The upper surface of these lobes contains its edges secrete mucilage. The lobes exhibit rapid plant movements, snapping shut; the trapping mechanism is tripped when prey contacts one of the three hair-like trichomes that are found on the upper surface of each of the lobes. The mechanism is so specialized that it can distinguish between living prey and non-prey stimuli, such as falling raindrops; the edges of the lobes are fringed by stiff hair-like protrusions or cilia, which mesh together and prevent large prey from escaping. These protrusions, the trigger hairs are homologous with the tentacles found in this plant's close relatives, the sundews. Scientists have concluded that the snap trap evolved from a fly-paper trap similar to that of Drosera; the holes in the meshwork allow small prey to escape because the benefit that would be obtained from them would be less than the cost of digesting them. If the prey is too small and escapes, the trap will reopen within 12 hours. If the prey moves around in the trap, it tightens and digestion begins more quickly.
Speed of closing can vary depending on the amount of humidity, size of prey, general growing conditions. The speed with which traps close can be used as an indicator of a plant's general health. Venus flytraps are not as humidity-dependent as are some other carnivorous plants, such as Nepenthes, most Heliamphora, some Drosera; the Venus flytrap exhibits variations in petiole shape and length and whether the leaf lies flat on the ground or extends up at an angle of about 40–60 degrees. The four major forms are: the most common, with broad decumbent petioles. Except for'filiformis', all of these can be stages in leaf production of any plant depending on season, length of photoperiod, intensity of light; the plant's common name refers to the Roman goddess of love. The genus name, refers to the Greek goddess Aphrodite, while the species name, muscipula, is Latin for "mousetrap"; the plant was known by the slang term "tipitiwitchet" or "tippity twitchet" an oblique reference to the plant's resemblance to human female genitalia.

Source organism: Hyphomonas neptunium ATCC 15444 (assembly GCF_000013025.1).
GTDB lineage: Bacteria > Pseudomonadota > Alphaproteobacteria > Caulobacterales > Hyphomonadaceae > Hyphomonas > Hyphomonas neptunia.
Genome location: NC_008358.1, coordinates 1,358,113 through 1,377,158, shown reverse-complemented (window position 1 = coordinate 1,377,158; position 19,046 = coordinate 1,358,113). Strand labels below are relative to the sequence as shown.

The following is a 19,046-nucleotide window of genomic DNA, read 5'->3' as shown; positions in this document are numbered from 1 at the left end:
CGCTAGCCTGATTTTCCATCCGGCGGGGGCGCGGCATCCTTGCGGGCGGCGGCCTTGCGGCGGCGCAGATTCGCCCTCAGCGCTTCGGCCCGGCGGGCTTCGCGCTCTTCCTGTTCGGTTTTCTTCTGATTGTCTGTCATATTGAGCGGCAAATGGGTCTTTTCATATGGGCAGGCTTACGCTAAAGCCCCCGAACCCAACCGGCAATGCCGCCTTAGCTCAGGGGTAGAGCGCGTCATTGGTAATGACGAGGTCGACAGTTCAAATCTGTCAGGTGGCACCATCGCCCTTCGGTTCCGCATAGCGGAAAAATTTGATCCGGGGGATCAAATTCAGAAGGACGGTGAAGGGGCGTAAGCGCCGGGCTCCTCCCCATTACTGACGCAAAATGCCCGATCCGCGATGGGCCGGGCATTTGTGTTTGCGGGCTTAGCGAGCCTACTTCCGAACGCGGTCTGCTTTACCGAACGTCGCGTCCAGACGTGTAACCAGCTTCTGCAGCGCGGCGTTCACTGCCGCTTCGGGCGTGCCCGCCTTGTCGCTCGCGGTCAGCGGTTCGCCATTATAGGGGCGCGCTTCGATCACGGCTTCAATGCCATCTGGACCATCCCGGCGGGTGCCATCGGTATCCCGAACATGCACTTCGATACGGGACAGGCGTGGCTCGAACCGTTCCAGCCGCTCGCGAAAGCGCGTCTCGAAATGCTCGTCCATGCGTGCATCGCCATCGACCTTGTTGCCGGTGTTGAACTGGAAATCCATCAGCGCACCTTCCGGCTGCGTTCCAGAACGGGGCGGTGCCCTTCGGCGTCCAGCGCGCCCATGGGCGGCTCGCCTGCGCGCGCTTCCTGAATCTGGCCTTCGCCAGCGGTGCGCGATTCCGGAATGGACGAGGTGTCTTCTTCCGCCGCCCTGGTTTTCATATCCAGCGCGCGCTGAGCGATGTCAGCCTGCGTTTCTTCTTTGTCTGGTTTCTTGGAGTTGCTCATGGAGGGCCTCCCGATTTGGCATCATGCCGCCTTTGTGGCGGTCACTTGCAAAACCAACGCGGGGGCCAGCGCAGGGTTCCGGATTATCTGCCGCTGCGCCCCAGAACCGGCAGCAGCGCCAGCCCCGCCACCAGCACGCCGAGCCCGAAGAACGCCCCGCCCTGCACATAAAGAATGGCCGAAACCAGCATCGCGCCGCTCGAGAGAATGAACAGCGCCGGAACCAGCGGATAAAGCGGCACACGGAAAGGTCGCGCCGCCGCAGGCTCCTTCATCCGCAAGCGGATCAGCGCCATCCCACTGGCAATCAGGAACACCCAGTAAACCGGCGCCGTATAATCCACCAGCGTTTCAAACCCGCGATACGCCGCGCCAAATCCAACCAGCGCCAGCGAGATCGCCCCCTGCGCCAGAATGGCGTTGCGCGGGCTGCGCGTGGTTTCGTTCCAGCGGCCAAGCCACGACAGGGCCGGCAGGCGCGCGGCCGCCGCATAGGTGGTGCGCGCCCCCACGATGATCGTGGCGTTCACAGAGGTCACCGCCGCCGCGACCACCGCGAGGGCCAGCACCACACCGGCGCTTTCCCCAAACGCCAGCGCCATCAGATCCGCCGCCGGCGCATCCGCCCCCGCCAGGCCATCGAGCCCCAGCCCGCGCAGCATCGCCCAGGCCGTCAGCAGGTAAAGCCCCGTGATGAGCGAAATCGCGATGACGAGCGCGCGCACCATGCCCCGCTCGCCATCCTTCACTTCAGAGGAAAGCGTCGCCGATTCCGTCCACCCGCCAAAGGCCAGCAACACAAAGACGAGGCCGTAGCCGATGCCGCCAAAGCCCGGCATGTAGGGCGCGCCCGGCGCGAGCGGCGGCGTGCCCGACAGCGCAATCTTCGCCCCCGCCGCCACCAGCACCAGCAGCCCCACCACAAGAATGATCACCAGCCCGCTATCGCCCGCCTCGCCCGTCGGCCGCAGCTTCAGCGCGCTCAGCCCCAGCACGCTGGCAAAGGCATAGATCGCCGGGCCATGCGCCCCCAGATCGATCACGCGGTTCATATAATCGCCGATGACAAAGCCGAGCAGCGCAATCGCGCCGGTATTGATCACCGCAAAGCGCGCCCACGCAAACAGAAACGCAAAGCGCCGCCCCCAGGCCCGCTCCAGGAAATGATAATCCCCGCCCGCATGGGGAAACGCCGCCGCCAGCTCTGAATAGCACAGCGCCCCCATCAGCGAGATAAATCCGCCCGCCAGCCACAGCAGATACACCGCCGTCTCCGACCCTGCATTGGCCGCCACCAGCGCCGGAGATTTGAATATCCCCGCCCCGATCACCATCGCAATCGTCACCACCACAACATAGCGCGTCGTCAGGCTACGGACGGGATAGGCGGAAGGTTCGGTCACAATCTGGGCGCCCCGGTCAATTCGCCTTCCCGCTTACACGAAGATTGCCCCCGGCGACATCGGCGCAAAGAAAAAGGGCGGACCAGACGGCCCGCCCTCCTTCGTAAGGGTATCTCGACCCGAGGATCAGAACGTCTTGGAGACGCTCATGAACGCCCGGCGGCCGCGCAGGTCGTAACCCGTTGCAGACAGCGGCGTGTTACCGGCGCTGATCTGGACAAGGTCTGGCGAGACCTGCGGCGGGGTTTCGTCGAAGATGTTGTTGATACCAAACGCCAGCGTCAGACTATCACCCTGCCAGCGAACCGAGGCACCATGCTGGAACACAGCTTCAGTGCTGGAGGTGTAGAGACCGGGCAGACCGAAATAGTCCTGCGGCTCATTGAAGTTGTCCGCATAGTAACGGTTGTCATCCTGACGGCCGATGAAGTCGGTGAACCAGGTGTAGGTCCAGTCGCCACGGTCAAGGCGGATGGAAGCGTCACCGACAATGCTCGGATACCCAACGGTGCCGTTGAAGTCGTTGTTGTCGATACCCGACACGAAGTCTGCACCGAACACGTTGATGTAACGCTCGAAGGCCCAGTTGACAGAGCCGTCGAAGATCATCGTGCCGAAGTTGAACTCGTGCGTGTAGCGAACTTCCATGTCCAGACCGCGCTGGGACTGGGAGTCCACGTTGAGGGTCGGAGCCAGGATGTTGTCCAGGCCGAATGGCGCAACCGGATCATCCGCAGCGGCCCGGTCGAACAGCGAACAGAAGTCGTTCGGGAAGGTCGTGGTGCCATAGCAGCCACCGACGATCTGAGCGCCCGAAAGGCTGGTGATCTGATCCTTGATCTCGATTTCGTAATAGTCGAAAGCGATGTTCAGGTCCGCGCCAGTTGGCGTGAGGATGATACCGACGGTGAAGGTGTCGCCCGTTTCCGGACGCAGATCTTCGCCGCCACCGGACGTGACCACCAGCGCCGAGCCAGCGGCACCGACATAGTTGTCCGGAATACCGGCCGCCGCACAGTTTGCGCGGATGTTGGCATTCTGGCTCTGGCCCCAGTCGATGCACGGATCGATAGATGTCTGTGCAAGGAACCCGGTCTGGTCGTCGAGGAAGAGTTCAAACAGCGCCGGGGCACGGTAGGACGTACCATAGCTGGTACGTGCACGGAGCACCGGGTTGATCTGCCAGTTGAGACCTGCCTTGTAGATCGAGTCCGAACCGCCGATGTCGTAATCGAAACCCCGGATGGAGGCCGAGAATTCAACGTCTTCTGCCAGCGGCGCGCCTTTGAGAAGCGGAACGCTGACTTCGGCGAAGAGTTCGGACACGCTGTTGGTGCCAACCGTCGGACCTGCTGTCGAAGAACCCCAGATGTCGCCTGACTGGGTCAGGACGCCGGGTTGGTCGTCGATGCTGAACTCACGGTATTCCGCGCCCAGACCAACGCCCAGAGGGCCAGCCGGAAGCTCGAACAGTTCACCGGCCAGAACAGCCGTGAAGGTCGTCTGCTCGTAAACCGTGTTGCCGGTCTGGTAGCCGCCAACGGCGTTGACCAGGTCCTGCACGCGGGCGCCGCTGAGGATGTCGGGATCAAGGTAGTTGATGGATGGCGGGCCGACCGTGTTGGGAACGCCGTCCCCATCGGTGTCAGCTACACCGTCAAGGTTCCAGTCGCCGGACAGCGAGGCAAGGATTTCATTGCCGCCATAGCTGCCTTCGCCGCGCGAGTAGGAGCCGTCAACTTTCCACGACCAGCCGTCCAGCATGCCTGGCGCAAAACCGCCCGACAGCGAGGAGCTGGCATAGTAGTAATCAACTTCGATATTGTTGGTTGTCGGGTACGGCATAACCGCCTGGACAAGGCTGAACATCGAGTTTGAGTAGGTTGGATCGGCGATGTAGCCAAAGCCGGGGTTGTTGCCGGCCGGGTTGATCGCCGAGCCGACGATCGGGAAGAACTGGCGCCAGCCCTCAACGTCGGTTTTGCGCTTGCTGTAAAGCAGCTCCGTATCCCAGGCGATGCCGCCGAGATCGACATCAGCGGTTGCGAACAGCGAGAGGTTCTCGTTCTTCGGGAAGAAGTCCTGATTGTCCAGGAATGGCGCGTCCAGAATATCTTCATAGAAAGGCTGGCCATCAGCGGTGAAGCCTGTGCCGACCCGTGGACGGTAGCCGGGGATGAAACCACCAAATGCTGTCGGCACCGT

Most carnivorous plants selectively feed on specific prey. This selection is due to the type of trap used by the organism. With the Venus flytrap, prey is limited to beetles and other crawling arthropods. In fact, the Dionaea diet is 33% ants, 30% spiders, 10% beetles, 10% grasshoppers, with fewer than 5% flying insects. Given that Dionaea evolved from an ancestral form of Drosera (carnivorous plant